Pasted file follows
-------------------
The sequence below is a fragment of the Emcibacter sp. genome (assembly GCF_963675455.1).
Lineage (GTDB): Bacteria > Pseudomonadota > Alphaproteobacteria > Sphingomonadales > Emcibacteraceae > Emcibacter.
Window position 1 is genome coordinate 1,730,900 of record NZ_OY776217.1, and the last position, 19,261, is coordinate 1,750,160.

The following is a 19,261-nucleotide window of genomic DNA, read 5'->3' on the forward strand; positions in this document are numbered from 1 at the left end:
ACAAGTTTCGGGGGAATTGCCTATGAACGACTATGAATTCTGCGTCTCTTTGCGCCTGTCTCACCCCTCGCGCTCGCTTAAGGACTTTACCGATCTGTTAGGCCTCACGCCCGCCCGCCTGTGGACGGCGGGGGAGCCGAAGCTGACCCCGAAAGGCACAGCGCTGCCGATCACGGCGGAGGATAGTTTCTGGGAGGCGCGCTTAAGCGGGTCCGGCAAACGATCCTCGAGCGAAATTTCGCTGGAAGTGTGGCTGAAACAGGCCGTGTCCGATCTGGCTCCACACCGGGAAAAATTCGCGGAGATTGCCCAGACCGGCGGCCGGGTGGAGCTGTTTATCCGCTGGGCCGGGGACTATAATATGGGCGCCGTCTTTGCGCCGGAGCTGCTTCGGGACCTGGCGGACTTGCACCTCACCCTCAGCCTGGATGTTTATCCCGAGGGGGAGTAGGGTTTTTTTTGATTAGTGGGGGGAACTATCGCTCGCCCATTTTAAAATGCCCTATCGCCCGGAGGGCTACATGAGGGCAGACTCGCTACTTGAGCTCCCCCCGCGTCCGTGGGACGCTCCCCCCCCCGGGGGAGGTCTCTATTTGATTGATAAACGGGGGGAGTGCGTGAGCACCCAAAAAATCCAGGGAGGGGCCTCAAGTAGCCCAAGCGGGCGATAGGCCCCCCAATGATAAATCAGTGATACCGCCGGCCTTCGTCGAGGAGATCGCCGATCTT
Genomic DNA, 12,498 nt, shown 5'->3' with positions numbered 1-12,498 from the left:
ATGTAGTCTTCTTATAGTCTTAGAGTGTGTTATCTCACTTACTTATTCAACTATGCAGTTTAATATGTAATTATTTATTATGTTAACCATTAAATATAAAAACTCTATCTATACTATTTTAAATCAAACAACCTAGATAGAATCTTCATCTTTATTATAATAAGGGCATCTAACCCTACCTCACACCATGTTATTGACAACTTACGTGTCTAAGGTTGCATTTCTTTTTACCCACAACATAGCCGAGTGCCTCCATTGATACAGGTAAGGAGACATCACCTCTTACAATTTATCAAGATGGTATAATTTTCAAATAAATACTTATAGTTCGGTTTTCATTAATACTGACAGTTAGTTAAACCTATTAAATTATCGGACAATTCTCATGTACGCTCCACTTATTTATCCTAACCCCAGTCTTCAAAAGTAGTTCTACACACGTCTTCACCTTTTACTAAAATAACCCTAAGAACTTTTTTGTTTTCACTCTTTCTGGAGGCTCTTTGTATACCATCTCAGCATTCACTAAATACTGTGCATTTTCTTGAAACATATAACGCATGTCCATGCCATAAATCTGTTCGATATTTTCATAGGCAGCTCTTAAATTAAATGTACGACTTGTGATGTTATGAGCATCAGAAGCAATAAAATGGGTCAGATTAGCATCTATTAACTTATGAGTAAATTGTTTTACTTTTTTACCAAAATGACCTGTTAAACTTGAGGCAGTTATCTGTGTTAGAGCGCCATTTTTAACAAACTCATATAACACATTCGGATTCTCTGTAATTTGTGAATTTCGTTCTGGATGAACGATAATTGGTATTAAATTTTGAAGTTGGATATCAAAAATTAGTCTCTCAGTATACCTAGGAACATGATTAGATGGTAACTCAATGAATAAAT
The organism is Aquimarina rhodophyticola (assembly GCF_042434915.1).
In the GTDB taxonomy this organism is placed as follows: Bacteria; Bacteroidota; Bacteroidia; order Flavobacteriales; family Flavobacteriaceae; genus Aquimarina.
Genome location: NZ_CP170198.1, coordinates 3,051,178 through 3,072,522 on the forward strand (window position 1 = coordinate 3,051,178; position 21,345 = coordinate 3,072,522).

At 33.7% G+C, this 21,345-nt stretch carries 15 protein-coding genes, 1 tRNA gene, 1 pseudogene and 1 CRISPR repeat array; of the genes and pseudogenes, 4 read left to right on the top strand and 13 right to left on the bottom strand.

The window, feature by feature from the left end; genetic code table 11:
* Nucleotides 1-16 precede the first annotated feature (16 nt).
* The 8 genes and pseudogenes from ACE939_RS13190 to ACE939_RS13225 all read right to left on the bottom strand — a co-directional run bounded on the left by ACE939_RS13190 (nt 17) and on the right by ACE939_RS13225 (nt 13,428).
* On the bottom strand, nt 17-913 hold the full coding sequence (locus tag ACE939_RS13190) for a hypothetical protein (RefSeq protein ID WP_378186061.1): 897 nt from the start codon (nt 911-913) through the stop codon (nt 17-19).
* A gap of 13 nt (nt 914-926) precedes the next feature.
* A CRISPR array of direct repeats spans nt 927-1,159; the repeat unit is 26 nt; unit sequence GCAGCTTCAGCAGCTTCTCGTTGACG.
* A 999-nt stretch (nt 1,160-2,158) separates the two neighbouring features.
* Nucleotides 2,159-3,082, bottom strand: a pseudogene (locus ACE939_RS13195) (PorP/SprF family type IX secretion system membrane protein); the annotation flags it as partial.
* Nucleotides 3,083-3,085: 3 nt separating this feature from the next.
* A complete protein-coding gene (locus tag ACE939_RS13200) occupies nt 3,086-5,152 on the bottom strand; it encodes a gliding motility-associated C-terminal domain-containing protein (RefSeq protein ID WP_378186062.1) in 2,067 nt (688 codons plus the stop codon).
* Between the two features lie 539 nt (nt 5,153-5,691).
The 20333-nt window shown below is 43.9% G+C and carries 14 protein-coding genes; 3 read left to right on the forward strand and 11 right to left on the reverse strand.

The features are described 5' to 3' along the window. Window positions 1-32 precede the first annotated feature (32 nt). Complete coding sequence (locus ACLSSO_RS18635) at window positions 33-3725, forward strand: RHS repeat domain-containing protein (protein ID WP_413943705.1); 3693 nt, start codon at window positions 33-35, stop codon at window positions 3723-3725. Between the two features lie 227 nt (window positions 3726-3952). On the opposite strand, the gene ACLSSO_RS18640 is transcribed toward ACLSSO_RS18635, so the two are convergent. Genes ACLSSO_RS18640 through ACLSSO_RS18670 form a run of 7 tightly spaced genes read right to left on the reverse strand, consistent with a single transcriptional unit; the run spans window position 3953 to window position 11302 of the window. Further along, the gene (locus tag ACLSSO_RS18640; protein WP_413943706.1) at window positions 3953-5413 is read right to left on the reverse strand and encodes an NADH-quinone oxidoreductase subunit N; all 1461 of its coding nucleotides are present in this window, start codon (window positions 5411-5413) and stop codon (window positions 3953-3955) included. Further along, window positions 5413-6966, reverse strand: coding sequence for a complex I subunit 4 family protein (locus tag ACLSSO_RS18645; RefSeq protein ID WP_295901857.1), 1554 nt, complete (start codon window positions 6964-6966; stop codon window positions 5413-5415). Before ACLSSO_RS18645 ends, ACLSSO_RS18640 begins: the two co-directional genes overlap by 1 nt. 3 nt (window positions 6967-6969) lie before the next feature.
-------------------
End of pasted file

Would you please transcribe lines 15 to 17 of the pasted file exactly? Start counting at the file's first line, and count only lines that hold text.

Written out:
* On the bottom strand, nt 17-913 hold the full coding sequence (locus tag ACE939_RS13190) for a hypothetical protein (RefSeq protein ID WP_378186061.1): 897 nt from the start codon (nt 911-913) through the stop codon (nt 17-19).
* A gap of 13 nt (nt 914-926) precedes the next feature.
* A CRISPR array of direct repeats spans nt 927-1,159; the repeat unit is 26 nt; unit sequence GCAGCTTCAGCAGCTTCTCGTTGACG.